This Sunday

Tools and where they live

Many thanks to Ian for searching out a source of reconditioned hand tools. We now have ten ‘new’ trowels and forks which, when they’ve been colour coded, will be distributed between the sheds.

As you may have noticed, small tools have terrible habit of becoming lost, in long grass or on the edge of plots, or otherwise misplaced. Please make sure that all tools you borrow are either put back in the right shed, if they’re marked with a colour, or put back where they came from. Recently gone missing are little green pricking out tools, watering can roses, all from the greenhouse, and kneeling mats from the blue shed. If anyone knows where these might be hiding, please let us know.

Volunteering morning this Sunday

Even reconditioned tools are costly. One of the ways funds are raised for the project is to make jam and chutney from our own fruit to sell, on Open Day or during the year, from the Big Shed. Among the tasks for this coming volunteering morning is to pick gooseberries from the bushes near the polytunnel.

Bring some good gloves, sit in the sun and chat while you pick. Then find some shade and top and tail the fruit ready for jam-making. Other tasks for the morning are clearing and planting the baths in the family picnic area, clearing paths, weeding and cutting grass. And if you would like take cuttings of thyme, sage and other herbs, come along and learn how it’s done.

Are you a jam or chutney maker? Or would like to learn?

The gooseberries, once picked, topped and tailed, will need preserving.

Preserves - Pickles, Jams, Chutneys, Sauces, Beverages, …

If you are able to take some of the fruit and turn it into pots of jam or chutney to raise funds for GO2, let us know. We can provide sugar and other ingredients. If you would like to learn how to make jam or chutney – as well as gooseberries there will be currants, strawberries, plums and apples and many suitable vegetables later in the season – also let us know. If enough people are interested we can hold workshops in the kitchen of the new SLI Centre in Fourways Community Centre,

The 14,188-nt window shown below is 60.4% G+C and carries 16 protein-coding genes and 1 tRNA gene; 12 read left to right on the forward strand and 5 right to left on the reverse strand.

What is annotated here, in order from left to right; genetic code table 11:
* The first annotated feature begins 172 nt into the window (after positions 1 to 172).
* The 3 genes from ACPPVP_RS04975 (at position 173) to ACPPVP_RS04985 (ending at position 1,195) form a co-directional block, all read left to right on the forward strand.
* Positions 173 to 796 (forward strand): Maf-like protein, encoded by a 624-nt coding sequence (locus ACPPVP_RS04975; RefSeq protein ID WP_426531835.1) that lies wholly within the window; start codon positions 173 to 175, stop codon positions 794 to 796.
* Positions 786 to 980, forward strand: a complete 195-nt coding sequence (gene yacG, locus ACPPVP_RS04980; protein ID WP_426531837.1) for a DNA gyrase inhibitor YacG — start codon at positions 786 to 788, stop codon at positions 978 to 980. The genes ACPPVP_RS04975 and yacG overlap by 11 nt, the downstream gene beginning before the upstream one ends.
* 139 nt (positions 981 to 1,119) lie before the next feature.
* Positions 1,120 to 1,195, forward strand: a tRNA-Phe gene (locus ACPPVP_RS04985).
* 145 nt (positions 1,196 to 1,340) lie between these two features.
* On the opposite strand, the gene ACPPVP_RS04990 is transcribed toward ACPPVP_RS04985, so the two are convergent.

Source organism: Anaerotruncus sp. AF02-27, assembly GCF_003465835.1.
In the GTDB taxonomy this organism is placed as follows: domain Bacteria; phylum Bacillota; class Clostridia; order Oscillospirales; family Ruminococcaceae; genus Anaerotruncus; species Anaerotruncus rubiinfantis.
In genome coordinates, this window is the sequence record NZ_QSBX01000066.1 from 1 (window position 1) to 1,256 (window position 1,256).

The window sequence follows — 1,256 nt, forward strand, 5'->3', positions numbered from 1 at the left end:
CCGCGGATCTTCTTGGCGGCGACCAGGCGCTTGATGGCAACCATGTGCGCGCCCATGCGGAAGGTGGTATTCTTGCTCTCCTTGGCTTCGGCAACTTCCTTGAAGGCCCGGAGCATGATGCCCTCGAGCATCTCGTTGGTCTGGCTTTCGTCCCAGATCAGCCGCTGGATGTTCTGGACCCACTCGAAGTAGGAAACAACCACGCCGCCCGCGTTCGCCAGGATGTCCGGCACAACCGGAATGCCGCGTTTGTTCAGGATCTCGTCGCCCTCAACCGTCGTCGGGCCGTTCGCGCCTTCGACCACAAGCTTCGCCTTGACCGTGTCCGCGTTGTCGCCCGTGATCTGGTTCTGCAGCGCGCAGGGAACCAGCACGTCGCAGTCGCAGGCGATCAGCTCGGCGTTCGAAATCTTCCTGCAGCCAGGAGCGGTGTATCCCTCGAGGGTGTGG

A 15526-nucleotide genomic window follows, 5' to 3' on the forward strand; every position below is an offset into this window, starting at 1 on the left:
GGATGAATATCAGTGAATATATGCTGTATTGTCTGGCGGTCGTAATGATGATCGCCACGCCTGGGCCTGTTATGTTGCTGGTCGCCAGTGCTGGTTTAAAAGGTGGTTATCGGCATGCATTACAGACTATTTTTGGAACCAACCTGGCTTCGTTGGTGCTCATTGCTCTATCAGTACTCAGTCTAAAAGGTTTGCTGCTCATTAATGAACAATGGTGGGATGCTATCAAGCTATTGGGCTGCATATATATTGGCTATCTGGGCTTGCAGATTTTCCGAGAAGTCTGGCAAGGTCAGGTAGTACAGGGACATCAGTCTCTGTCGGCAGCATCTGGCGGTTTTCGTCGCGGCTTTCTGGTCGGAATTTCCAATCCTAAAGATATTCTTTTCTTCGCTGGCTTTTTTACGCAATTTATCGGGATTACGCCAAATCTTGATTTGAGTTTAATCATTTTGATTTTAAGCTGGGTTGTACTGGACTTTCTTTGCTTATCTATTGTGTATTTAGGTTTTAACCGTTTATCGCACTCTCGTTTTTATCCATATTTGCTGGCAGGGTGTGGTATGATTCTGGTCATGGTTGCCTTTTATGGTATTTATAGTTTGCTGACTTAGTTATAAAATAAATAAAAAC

Stevenson Road.

Time to make Elderflower Cordial

An easy way to start preserving produce is to make your own elderflower cordial. There is an elder bush on the allotment, by the manure heap, which is a mass of blossom. Pick the elderflowers in the morning if you can, when the scent is strongest. Choose blossom heads that are creamy in colour rather than white and overblown. Give them a good shake to get rid of any tiny insects and use as fresh as possible. Here’s an adapted version of Sophie Grigson’s recipe from ‘Country Kitchen’, published by Headline.

About 20 elderflowers heads
1.8kg (4lbs) granulated sugar
1.2 litres (2pts) water
2 unwaxed lemons
75g (2 ½ oz) citric acid
  • Place elderflowers in a large bowl.
  • Put sugar in a pan with the water and bring to the boil, stirring until the sugar has dissolved.
  • Pare the zest from lemons in wide strips, slice the lemons and add all to the bowl of elderflowers.
  • Pour over the boiling syrup and stir in the citric acid.
  • Cover with a cloth and leave at room temperature for 24 hours.
  • The next day, strain the cordial through a sieve lined with muslin (or J cloth). Pour into very clean glass or plastic bottles.
  • Store in a cool dark cupboard. The cordial also freezes well if you leave a gap at the top of the bottles for expansion.

Larger chemists and shops selling winemaking equipment stock citric acid, though if you can’t find it, tartaric acid can be used instead. The cordial will last all year. Try it diluted with sparkling water or poured over ice-cream. Or use it to sweeten gooseberries or apples in a compote or crumble.

What to plant or sow this Sunday

There are salad plants of all kinds, a few climbing beans and squash plants, parsley and four types of basil. Look at the grower’s guide for advice on what to sow in June on the website, grow-our-own.co.uk; there will be plenty of seeds in the Big Shed.